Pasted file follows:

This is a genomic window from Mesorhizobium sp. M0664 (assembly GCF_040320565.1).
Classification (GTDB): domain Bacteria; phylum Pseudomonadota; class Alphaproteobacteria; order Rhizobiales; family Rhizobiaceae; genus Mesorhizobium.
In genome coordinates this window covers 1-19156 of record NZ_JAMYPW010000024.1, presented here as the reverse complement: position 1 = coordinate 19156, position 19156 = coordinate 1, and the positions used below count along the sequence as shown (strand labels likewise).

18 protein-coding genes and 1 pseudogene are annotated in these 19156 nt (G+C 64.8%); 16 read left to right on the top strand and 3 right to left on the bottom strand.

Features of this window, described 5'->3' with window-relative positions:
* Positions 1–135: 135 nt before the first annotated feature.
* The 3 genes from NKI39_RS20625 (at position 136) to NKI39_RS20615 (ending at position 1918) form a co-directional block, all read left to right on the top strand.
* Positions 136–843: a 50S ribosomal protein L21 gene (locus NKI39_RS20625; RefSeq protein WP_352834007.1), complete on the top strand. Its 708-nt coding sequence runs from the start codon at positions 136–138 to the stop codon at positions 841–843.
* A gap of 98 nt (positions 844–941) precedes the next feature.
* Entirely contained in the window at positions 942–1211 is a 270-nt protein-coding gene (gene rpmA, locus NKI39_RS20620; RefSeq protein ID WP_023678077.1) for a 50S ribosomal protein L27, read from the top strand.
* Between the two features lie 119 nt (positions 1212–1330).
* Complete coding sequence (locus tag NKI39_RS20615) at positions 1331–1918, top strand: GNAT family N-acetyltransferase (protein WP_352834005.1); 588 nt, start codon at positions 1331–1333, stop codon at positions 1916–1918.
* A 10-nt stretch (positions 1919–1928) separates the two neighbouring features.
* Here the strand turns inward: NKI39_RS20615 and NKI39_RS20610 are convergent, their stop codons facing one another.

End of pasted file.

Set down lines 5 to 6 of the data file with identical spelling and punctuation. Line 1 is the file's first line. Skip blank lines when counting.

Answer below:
Features of this window, described 5'->3' with window-relative positions:
* Positions 1–135: 135 nt before the first annotated feature.